ATLANTA – In retrospect, the contours of this Eastern Conference semifinal series between the Philadelphia 76ers and the Atlanta Hawks likely became apparent towards the end of Game 1.
Though Atlanta was desperately fighting for victory, the 76ers’ frenzied comeback in the fourth quarter had opened up some options for attacking the rest of the series, raising doubts that the magic carpet the Hawks had ridden in Philadelphia would soon be falling at them next station.
And little by little, minute by minute, the fundamental truth of this match-up has come to light since that moment: The 76ers have a good deal more than the young Hawks.
You have to walk a fine line between physicality and over-aggressiveness in the playoffs for more repetitions. More size to throw Trae Young and make his ball decisions a fraction harder. More guns to disrupt those fancy cross-court passes and post entries that made Atlanta so much easier in the first round against the New York Knicks. More reliable secondary scoring.
Philadelphia’s 127-111 win in Game 3 the series does not end or even ensures that it does not last a while. The Hawks still have Game 4 at State Farm Arena on Monday, and a win there would lead to 2-2 and reduce the pressure on the 76ers to hold their serve in Game 5.
But to get to the heart of why the 76ers are number 1 in the east and why the young Hawks haven’t arrived yet, Game 4 has told you everything you need to know.
Atlanta was in a rush on the offensive and felt uncomfortable doing almost anything and was completely overwhelmed on the defensive. Philadelphia got the ball where it needed to go (usually to Joel Embiid), opportunistically shooting off the 3-point line (10 of 21) and not giving the Hawks a moment of rest.
Just like a # 1 seed is supposed to do.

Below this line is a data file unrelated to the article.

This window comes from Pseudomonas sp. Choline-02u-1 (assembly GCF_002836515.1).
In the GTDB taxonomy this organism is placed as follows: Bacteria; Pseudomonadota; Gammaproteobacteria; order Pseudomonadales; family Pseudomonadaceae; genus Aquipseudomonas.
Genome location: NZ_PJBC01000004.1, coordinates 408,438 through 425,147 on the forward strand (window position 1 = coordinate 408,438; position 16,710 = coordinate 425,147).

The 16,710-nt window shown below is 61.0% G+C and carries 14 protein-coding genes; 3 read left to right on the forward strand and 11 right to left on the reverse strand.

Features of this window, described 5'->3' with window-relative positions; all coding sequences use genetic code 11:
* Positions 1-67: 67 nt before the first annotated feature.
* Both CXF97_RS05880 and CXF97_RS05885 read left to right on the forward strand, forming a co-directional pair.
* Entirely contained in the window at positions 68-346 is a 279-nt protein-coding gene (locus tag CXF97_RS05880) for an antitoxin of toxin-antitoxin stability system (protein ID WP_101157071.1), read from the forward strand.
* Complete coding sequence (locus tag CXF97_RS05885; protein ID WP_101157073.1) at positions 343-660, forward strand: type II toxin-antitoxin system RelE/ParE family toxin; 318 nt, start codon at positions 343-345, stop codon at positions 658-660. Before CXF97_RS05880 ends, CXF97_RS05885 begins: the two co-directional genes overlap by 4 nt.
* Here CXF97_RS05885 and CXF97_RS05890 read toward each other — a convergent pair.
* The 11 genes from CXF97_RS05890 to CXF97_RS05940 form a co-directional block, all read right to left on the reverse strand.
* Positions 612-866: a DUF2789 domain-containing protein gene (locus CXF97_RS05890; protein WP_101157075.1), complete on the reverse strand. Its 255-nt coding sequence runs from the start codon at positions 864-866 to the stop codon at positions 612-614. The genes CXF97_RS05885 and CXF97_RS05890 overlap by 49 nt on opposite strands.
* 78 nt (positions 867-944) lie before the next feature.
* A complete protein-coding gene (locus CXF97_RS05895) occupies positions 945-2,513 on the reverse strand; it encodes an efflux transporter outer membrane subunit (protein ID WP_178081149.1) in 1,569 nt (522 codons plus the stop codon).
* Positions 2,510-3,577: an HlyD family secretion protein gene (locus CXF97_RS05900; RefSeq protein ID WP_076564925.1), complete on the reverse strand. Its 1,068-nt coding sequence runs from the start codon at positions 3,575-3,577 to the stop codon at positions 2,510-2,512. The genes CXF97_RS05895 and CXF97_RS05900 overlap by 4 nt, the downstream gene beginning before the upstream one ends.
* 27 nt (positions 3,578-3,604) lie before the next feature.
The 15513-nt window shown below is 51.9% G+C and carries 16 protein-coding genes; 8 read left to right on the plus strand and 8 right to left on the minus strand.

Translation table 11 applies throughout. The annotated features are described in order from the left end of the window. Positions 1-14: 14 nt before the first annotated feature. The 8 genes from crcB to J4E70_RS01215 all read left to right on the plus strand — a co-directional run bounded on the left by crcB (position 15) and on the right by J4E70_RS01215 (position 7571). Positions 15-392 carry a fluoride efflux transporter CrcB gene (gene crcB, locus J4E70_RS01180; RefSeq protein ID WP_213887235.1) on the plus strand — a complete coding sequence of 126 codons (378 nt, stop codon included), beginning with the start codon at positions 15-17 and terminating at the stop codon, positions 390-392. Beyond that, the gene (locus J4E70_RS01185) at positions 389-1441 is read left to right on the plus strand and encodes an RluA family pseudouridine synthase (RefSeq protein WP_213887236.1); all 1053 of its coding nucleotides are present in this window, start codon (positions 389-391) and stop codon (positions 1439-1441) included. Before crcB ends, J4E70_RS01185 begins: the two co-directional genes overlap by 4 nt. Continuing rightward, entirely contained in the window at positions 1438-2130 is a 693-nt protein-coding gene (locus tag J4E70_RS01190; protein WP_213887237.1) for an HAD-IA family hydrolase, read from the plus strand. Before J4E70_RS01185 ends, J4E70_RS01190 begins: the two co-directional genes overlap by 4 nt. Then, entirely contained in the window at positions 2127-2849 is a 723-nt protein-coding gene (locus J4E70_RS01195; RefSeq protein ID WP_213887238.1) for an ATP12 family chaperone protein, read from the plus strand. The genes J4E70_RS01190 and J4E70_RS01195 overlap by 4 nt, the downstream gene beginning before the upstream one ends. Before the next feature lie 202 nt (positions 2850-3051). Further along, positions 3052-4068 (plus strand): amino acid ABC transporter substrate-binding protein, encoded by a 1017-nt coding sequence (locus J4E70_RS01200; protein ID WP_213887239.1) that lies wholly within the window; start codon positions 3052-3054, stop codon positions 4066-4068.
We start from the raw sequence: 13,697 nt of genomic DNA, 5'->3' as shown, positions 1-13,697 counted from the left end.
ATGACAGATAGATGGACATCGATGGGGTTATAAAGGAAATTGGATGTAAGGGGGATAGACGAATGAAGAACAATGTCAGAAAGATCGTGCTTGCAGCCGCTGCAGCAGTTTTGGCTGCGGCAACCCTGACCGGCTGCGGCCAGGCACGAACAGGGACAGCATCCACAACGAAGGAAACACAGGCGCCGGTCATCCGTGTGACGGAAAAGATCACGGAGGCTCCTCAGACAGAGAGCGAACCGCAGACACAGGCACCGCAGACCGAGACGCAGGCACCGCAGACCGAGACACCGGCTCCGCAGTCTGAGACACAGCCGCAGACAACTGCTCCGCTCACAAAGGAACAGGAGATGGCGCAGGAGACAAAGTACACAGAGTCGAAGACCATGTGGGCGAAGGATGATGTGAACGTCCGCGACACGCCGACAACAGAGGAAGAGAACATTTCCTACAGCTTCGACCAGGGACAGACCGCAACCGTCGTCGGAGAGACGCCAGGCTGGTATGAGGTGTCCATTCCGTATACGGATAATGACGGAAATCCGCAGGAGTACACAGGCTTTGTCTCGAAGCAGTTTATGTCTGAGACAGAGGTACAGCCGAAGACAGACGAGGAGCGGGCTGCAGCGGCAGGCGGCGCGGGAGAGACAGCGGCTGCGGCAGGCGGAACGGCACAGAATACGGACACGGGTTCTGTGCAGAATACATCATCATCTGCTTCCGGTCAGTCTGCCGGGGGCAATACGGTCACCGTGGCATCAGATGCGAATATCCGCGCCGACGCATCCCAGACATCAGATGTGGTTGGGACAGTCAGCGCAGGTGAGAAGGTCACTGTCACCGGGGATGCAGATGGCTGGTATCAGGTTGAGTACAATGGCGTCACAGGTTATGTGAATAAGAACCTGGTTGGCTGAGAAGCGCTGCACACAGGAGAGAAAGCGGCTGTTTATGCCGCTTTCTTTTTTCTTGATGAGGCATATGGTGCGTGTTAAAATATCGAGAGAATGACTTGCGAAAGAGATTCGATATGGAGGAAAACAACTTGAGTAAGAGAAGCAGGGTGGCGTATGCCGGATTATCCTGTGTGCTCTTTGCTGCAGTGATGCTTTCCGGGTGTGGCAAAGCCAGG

“They did a pretty good job and just beat us by taking advantage of their size,” said Hawks trainer Nate McMillan. “We just basically couldn’t get stops. We’re not able to get stops and transition to something simple. When their defenses are on, they’re pretty good.”
As much as Atlanta has shown against the Knicks and comes out hot in Game 1 of this series, the playoffs are really about which team can adapt and move up a level.
The 76ers have these opportunities, not only with Embiid – who scored 27 points in Game 3 and has 47 free throws in the series so far – but also by being able to use both Ben Simmons and Matisse Thybulle on Young.
Though Young still hit his numbers with 28 points on 9-of-17 shooting and eight assists, anything Atlanta’s offense tried was much harder and crunchy. Unless the Hawks are insanely hot from the 3-point line – and they only got 6 out of 23 this game – they don’t have a lot of options to put pressure on the 76s for the next adjustment in this series.
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“We have stops and that was the biggest thing for us,” said striker Tobias Harris of the start of the third quarter when the 76ers hit 10 of their first 12 possession and claimed full control of game 3 stops and pushes the ball up the floor and really comes into transition. All year round, it’s no surprise that the transition was our best offensive. “
It’s still at the beginning of the series, but it feels like Atlanta is already running out of trains. In three games, there wasn’t much the Hawks could do to disturb Embiid, be it Clint Capela playing him straight or trying to bring in doubles, resulting in many simple baskets in the game on Friday as he either walked right through them to get a clean look, or went to the tailors just below the brim. They also struggled to contain Philadelphia’s roleplayers, whether Shake Milton exploded in Game 2 or Furkan Korkmaz took some hard shots to get his 14 points in Game 3.
Simmons should now also be assertive offensively after he was chased more shots in the second half and was rewarded with 18 points.
But that is exactly what the teams competing for the championship should do in the playoffs. Philadelphia took a hit in Game 1 and everyone’s level of play increased. Atlanta bullied the ’76 for three quarters and has struggled to live up to their response since then.
“We knew it was going to be tough,” said McMillan. “Everything will be on the table when we come out and play because their size is a factor and they pretty much got us in the color tonight. We’ll see if we can make some adjustments here.”
For Atlanta, however, the reality of being a No. 5 seed making their first playoffs with this roster means there likely aren’t many adjustments that can realistically turn things back in their direction.
The rift between the Hawks and the 76ers showed up in a big way on Friday night, and it looked a lot more like the truth than anything else that happened on that series.
Follow Dan Wolken on Twitter @DanWolken.